Originally published April 20 2015
Lawmakers introduce bill to stop food stamp recipients from buying junk foods and luxury meat
by Jonathan Benson, staff writer
(NaturalNews) If you've ever witnessed an EBT (food stamps) cardholder purchasing crates of sugar-laden soda pop, expensive lobster, steak meat or other questionably inappropriate items at the grocery store and thought to yourself, "I can't even afford to feed my own family these things with my honest income," you might be pleased to learn that lawmakers in Missouri are attempting to put a stop to what some say is a common misuse of government assistance.
Representative Rick Brattin recently introduced House Bill 813, which would bar Missouri's roughly 930,000 food stamp recipients from using redistributed money from taxpayers to buy expensive food items like seafood and steak, as well as junk foods like energy drinks, soda pop, cookies and chips. The proposed law was hatched in response to data purportedly showing that some of Missouri's poorest folks routinely use government welfare extravagantly and carelessly, just because they can.
The bill, which has yet to have a hearing, restricts the purchase of caffeine-added "energy drinks" containing at least 65 milligrams of added caffeine per eight fluid ounces. It also expressly prohibits the purchase of cookies, chips, soft drinks, seafood and steak by Supplemental Nutrition Assistance Program (SNAP) enrollees, and requires that "able-bodied adults without dependents" receive only temporary assistance that expires, without extension or renewal.
"The department of social services shall allow the federal waiver of the supplemental nutrition assistance program (SNAP) work requirements for able-bodied adults without dependents (ABAWD) granted to the state in effect as of the effective date of this section to expire and shall not seek an extension of such waiver," reads the bill.
Outlawing fish from food stamps might be excessive, but taxpayers shouldn't be subsidizing steak, junk food and porn Despite the level to which the program has been stigmatized in recent years, SNAP is still being appropriately used by most of its enrollees, claim some. Opposed to what they say are excessive restrictions in the bills, including a blanket ban on all fish purchases, folks like Washington University professor Mark Rank, author of Living on the Edge: The Realities of Welfare in America, warn that lawmakers need to be careful in how such bills are crafted.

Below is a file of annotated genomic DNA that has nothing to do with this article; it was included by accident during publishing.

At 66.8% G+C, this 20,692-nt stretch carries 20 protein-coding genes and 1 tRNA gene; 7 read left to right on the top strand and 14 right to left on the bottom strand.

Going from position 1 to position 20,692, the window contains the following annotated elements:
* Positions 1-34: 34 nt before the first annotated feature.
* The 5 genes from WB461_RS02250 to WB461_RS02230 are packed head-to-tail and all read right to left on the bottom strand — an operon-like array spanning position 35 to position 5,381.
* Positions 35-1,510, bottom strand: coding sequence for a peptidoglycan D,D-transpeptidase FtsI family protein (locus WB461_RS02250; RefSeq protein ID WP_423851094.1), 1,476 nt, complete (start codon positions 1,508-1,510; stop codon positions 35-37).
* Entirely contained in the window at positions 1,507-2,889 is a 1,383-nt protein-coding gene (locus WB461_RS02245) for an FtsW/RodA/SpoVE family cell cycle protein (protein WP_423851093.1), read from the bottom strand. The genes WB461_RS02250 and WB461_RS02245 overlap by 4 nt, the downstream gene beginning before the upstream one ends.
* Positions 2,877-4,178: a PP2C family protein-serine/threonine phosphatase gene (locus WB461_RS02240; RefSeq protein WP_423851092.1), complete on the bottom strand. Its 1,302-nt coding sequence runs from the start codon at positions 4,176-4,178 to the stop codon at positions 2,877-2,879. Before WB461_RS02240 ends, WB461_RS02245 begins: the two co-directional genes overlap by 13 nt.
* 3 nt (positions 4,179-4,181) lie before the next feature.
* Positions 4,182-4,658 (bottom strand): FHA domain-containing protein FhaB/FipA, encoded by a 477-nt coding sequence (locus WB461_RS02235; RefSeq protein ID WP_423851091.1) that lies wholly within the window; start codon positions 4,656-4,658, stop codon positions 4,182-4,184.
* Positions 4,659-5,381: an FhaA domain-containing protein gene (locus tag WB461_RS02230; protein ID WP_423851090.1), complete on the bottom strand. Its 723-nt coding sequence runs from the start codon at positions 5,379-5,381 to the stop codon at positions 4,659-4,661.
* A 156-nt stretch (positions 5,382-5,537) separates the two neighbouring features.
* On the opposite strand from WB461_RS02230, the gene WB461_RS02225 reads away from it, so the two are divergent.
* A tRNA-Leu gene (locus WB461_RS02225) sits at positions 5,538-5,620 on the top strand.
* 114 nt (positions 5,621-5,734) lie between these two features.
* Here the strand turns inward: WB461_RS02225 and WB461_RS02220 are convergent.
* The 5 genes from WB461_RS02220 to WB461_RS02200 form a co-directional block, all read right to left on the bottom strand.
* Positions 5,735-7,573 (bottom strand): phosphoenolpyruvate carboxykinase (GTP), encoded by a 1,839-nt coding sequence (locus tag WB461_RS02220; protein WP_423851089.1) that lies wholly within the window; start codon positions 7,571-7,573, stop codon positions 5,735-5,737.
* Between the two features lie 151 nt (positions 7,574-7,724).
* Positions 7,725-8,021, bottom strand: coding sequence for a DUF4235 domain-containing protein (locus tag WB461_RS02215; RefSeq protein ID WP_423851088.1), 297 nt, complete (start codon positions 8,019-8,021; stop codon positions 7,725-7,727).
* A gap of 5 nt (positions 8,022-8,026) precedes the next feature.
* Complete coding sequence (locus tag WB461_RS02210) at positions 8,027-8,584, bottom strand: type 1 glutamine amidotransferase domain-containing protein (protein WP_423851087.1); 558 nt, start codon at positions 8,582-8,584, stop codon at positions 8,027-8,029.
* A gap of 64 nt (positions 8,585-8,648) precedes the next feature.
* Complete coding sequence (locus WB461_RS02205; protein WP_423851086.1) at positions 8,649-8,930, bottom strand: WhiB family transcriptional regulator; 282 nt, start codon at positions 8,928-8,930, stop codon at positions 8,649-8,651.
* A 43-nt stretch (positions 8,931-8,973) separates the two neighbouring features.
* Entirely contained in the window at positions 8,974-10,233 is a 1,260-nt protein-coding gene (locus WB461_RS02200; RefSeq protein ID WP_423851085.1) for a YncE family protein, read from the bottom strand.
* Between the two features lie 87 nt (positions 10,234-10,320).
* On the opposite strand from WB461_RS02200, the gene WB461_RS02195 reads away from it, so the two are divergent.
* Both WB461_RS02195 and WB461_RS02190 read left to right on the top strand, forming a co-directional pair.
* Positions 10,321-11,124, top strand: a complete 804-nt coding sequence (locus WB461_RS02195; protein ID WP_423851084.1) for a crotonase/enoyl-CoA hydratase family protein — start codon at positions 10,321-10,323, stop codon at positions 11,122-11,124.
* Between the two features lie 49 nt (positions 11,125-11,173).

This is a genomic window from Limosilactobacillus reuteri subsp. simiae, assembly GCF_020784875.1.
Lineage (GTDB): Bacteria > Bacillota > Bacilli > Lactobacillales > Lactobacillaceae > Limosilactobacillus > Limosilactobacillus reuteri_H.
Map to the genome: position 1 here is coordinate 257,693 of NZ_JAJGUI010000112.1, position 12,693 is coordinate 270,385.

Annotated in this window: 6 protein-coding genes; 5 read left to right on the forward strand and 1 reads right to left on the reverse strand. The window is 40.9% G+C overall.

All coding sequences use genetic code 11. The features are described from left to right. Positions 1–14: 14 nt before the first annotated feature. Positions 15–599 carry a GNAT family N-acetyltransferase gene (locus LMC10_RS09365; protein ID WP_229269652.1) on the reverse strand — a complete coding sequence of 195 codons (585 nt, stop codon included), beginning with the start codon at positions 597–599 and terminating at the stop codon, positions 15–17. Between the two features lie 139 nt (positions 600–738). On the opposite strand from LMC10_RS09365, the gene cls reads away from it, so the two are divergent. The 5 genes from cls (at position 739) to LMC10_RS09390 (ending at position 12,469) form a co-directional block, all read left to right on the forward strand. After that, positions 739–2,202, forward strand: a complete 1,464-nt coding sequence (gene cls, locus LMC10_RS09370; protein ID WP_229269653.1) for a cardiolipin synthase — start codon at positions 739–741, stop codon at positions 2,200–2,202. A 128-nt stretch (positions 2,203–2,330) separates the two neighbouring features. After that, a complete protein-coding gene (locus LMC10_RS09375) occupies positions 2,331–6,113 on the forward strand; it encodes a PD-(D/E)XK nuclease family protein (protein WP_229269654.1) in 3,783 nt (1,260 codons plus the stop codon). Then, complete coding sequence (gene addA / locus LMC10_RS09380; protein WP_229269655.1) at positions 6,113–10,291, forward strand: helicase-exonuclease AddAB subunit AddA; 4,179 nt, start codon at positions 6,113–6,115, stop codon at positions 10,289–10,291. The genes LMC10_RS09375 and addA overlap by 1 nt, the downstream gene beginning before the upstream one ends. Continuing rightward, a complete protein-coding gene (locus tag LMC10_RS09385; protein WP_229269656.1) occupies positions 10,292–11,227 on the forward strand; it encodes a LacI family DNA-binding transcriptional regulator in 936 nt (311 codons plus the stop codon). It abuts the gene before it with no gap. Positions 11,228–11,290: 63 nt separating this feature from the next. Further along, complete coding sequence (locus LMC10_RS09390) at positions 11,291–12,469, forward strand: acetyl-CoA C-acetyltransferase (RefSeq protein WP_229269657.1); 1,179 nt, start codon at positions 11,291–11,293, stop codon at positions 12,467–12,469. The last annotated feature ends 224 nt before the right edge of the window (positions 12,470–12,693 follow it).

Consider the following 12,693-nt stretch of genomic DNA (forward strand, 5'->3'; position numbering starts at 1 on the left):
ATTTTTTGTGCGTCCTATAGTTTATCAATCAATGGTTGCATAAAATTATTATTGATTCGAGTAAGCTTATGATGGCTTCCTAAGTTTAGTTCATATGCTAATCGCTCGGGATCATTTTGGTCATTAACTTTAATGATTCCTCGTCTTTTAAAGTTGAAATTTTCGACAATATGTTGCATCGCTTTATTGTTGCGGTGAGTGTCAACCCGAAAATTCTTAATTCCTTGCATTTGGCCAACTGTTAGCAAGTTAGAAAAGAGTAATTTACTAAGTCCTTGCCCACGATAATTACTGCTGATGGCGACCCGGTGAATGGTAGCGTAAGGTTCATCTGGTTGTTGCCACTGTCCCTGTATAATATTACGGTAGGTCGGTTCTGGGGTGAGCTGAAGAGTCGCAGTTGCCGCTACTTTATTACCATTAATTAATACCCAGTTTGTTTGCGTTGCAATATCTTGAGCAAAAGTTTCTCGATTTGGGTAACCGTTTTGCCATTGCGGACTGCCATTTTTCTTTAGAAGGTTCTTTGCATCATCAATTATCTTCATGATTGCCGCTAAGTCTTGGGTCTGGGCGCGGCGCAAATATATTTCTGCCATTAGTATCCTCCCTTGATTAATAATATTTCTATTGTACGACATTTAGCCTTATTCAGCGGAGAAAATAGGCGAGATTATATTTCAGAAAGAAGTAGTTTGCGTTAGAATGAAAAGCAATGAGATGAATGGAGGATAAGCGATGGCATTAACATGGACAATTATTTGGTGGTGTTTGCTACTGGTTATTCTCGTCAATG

"There have been a lot of studies on fraud, when there were actually people buying, trading and selling their EBT cards, but it was a very small percentage of the overall population," said Rank, noting that there isn't substantial evidence to show that people are using their EBT cards to gorge on lobster. "[F]ish is good for you -- why should that be prohibited?"
Perhaps the bill will be amended to remove fish from the list of prohibited items, but the restrictions on junk food and expensive meats like steak and lobster seem reasonable. The food stamp program was intended to be temporary anyway, an act of good will to help struggling folks get back on their feet -- it wasn't meant to be a blank check for limitless abuse, which is how some people use it.
A related House Bill 977, also proposed in Missouri, would prohibit Temporary Assistance for Needy Families (TANF) recipients from using federal welfare to purchase pornography. Like HB 813, HB 977 has not yet been scheduled for a hearing.
"What I find is, first of all, food stamps run out by the third week of the month," contends Rank, who supports expanding the food stamps program in appropriate ways, allowing recipients to purchase healthier food at places like farmers markets. "A lot of people I met are extremely frugal in terms of using their food stamps and making decent decisions for what foods to buy or not."
All content posted on this site is commentary or opinion and is protected under Free Speech. Truth Publishing LLC takes sole responsibility for all content. Truth Publishing sells no hard products and earns no money from the recommendation of products. NaturalNews.com is presented for educational and commentary purposes only and should not be construed as professional advice from any licensed practitioner. Truth Publishing assumes no responsibility for the use or misuse of this material. For the full terms of usage of this material, visit www.NaturalNews.com/terms.shtml